Pambansang Photobomb Torre De Manila Skyscraper Controversy Compared to Skyscrapers Demolished in Turkey

Torre De Manila Skyscraper Controversy: Can The ‘Pambansang Photobomb’ Still Be Stopped?

Dozens of high rise buildings are currently taking shape across Metro Manila, but one has attracted more controversy and column inches than all others combined: Torre De Manila, the 46-storey luxury condominium tower currently rising into the sky behind Luneta Park. Will the view across one of the city’s most culturally relevant heritage sites be changed forever, or can something still be done to stop the project? 

Torre-de-manila-rizal-luneta (4)Torre de Manila rising into the sky behind the Rizal Monument

As construction work continues, many are worried about the impact the finished building – which has already been nicknamed ‘Pambansang Photobomb’ – will have on the skyline behind the monument of national hero Dr. Jose P. Rizal.

The residential tower, a development by DMCI along Taft Avenue, is clearly visible from the whole of Luneta Park and sticks out of the scenery like the proverbial sore thumb. While condo owners can look forward to unobstructed views over the surrounding areas, future visitors to the park will not be so lucky. The building appears to have reached roughly half its final height at the moment, and it already dominates the skyline when looking along the center line of the park from as far back as the Quirino Grandstand. 

Torre-de-manila-rizal-luneta (5)The view towards Luneta Park from Quirino Grandstand

The picture is similar when seen from the other side, where the “Terror De Manila”, as opponents have called it, is now overshadowing Adamson University and St. Vincent de Paul Parish. The question on many people’s minds now is if anything can still be done to stop the project and preserve the views across this culturally sensitive area?

The answer to this, at least in theory, is definitely yes. Options to resolve the controversy could include the developer voluntarily changing the building back to its originally granted seven floors, and hence reducing its visual impact drastically, or the complete demolition of it. 

Torre-de-manila-rizal-luneta (1)Left and middle: The construction site. Right: The building overshadowing St. Vincent de Paul Parish

Completely demolishing a brand new high rise building may sound like a farfetched idea, but it is certainly possible as a recent case in Turkey has shown. The country’s highest administrative court ordered three newly built residential skyscrapers in the Zeytinburnu area of Istanbul to be demolished due to the project impacting the city’s iconic views. The legal action in this case started in 2011 and only recently came to a close after the buildings had already been completed, with the result being that Turkish courts value unspoiled views over the famous Blue Mosque higher than the interests of property developers.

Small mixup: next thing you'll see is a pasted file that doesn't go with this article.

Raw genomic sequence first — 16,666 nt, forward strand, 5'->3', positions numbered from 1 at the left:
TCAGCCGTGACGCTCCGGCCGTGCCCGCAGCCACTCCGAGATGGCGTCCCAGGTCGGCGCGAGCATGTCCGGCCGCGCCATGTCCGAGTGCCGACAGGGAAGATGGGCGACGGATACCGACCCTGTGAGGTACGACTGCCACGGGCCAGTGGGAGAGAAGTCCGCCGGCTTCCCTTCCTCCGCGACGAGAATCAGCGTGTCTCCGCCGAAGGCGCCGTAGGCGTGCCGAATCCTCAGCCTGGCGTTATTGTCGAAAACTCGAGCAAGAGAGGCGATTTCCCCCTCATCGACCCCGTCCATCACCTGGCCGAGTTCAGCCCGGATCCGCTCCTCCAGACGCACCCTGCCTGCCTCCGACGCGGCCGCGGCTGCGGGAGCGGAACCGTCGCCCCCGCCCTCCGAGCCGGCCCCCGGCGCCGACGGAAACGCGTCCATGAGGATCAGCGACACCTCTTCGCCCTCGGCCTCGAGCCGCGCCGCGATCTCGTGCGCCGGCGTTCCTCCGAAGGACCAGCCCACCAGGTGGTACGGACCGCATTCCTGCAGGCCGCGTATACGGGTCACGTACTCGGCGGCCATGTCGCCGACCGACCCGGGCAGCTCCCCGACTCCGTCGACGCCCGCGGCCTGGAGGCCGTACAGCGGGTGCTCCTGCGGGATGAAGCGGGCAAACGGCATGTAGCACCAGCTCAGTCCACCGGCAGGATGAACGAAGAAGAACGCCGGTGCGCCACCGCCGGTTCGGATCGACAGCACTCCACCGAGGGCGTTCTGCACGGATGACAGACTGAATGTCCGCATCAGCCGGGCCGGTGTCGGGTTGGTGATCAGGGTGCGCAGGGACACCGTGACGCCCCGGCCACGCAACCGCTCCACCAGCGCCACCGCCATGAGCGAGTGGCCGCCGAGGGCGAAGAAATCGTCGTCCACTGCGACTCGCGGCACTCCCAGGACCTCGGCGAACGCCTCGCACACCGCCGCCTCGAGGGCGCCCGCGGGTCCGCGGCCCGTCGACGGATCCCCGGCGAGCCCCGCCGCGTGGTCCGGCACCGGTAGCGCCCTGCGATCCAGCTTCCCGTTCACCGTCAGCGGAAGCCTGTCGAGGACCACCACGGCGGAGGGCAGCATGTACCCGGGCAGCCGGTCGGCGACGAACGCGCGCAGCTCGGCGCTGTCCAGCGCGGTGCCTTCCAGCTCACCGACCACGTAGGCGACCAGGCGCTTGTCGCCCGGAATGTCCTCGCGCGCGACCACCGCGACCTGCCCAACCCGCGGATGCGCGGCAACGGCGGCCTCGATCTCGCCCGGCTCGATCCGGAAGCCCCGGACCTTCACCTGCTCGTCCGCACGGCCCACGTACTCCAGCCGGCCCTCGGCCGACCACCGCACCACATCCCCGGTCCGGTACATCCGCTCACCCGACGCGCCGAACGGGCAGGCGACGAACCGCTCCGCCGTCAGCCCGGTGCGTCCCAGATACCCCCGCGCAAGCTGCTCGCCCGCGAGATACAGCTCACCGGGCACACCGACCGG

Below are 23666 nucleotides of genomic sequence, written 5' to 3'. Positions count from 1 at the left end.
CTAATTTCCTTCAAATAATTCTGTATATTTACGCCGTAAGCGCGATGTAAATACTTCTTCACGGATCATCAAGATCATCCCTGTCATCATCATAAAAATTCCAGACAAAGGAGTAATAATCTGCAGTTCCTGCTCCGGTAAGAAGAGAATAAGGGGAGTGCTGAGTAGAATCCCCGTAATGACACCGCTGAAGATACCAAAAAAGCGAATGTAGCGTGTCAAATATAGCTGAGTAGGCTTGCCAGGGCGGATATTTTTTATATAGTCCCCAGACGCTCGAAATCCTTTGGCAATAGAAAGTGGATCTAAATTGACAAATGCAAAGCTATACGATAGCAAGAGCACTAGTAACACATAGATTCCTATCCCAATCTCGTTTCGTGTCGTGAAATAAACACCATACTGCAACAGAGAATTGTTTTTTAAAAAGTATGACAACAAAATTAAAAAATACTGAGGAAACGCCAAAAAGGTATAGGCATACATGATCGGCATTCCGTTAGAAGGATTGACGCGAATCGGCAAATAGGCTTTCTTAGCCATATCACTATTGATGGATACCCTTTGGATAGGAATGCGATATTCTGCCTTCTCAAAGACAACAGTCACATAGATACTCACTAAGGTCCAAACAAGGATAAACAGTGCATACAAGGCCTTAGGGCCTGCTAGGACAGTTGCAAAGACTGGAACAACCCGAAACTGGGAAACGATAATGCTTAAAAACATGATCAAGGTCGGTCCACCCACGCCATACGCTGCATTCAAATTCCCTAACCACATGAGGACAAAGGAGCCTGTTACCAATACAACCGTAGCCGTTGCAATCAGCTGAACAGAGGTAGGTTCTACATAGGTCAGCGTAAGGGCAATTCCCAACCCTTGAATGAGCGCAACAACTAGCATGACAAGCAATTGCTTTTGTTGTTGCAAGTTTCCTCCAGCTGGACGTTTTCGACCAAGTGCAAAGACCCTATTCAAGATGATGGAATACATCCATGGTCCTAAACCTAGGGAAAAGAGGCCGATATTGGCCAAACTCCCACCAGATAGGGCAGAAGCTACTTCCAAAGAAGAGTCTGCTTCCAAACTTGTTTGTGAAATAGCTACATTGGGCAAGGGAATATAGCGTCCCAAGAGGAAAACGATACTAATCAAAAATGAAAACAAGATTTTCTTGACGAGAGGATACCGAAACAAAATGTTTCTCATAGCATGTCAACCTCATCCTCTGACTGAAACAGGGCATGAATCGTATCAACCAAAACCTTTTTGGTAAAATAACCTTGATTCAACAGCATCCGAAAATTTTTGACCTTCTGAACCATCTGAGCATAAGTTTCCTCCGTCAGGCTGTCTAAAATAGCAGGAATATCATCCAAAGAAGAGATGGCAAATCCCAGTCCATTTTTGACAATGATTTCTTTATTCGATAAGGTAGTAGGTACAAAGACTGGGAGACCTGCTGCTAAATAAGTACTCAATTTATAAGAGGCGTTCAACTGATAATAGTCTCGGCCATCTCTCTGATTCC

Torre-de-manila-rizal-luneta (3)The Turkish Skyscrapers about to be demolished after a court ruled that the iconic view must be protected

Closer to home, Senator Pilar Juliana “Pia” S. Cayetano also recently suggested that demolition could be an option opponents of the Torre de Manila condominium project could push for, and this approach to the issue is already being supported by the National Parks Development Committee (NPDC), National Historical Commission of the Philippines (NHCP), the National Commission for the Culture and the Arts (NCCA), and the Knights of Rizal. Her opinion is based on the way the company acted while building the structure under its initial, different building permit. At a recent Senate hearing, Cayetano observed that the developer committed “bad faith” when it continued work on the tower from 2012 to 2014, at a time when its zoning permit limited construction to seven stories in terms of floor area.

Torre-de-manila-rizal-luneta (2)Torre de Manila already dominates the skyline behind Luneta Park

Citing the testimony of persons familiar with the matter, she said DMCI secured a zoning permit in June of 2012 that allowed the company to build only up to seven stories if the gross floor area was computed. The developer was then allowed to deviate from this earlier permit in an exemption granted by the Manila Zoning Board of Adjustments and approved by the city council in January of last year, Cayetano added.

 “So that means that from June 2012 to January 2014, they were in bad faith. So to me the law is very clear, if you are in bad faith, you pay for the damages of whatever cost you incurred and whatever further damages to the environment are and to other persons,” Cayetano told reporters.

Asked if she would recommend the prosecution of DMCI, she said: “If I recommend prosecution, which most likely I will, I will cite existing laws to that extent.”

So will the building be reduced to rubble again soon? Many an opponent will certainly hope so, but it will require strong political will, public support and a favorable court ruling for the view across Luneta Park to be unobstructed again. Turkey has shown that it can be done, but can the Philippines follow this example?  


Torre De Manila Skyscraper Controversy: Can The ‘Pambansang Photobomb’ Still Be Stopped?